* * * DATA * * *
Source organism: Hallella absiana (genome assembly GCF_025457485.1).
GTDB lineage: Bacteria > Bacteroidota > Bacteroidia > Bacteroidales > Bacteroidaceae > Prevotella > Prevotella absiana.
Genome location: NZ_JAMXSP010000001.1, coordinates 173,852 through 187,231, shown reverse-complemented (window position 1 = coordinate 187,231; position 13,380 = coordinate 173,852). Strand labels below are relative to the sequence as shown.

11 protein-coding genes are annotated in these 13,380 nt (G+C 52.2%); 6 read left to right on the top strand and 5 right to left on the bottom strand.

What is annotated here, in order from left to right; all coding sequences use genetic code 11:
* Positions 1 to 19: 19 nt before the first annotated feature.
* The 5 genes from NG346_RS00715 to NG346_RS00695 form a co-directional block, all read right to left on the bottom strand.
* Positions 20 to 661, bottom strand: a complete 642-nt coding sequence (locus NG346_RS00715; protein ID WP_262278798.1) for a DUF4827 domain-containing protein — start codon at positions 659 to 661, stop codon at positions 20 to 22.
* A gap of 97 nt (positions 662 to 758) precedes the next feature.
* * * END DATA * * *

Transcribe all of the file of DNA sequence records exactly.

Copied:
Source organism: Hallella absiana (genome assembly GCF_025457485.1).
GTDB lineage: Bacteria > Bacteroidota > Bacteroidia > Bacteroidales > Bacteroidaceae > Prevotella > Prevotella absiana.
Genome location: NZ_JAMXSP010000001.1, coordinates 173,852 through 187,231, shown reverse-complemented (window position 1 = coordinate 187,231; position 13,380 = coordinate 173,852). Strand labels below are relative to the sequence as shown.

11 protein-coding genes are annotated in these 13,380 nt (G+C 52.2%); 6 read left to right on the top strand and 5 right to left on the bottom strand.

What is annotated here, in order from left to right; all coding sequences use genetic code 11:
* Positions 1 to 19: 19 nt before the first annotated feature.
* The 5 genes from NG346_RS00715 to NG346_RS00695 form a co-directional block, all read right to left on the bottom strand.
* Positions 20 to 661, bottom strand: a complete 642-nt coding sequence (locus NG346_RS00715; protein ID WP_262278798.1) for a DUF4827 domain-containing protein — start codon at positions 659 to 661, stop codon at positions 20 to 22.
* A gap of 97 nt (positions 662 to 758) precedes the next feature.